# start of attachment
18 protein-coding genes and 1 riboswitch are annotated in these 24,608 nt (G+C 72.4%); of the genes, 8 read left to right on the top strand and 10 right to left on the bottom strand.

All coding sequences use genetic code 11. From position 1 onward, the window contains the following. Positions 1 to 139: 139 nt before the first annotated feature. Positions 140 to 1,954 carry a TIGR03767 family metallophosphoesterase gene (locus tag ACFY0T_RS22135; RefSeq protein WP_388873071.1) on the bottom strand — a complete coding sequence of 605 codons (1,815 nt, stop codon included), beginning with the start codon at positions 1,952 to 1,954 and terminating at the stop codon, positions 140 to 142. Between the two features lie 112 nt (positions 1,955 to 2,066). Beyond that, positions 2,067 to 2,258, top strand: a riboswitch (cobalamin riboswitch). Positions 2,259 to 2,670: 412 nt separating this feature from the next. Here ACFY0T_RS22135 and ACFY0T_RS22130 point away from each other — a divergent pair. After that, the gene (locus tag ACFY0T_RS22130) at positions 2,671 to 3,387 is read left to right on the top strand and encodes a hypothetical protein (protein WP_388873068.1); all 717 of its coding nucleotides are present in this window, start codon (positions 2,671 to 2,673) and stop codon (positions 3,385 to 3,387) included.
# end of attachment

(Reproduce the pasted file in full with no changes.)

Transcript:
18 protein-coding genes and 1 riboswitch are annotated in these 24,608 nt (G+C 72.4%); of the genes, 8 read left to right on the top strand and 10 right to left on the bottom strand.

All coding sequences use genetic code 11. From position 1 onward, the window contains the following. Positions 1 to 139: 139 nt before the first annotated feature. Positions 140 to 1,954 carry a TIGR03767 family metallophosphoesterase gene (locus tag ACFY0T_RS22135; RefSeq protein WP_388873071.1) on the bottom strand — a complete coding sequence of 605 codons (1,815 nt, stop codon included), beginning with the start codon at positions 1,952 to 1,954 and terminating at the stop codon, positions 140 to 142. Between the two features lie 112 nt (positions 1,955 to 2,066). Beyond that, positions 2,067 to 2,258, top strand: a riboswitch (cobalamin riboswitch). Positions 2,259 to 2,670: 412 nt separating this feature from the next. Here ACFY0T_RS22135 and ACFY0T_RS22130 point away from each other — a divergent pair. After that, the gene (locus tag ACFY0T_RS22130) at positions 2,671 to 3,387 is read left to right on the top strand and encodes a hypothetical protein (protein WP_388873068.1); all 717 of its coding nucleotides are present in this window, start codon (positions 2,671 to 2,673) and stop codon (positions 3,385 to 3,387) included.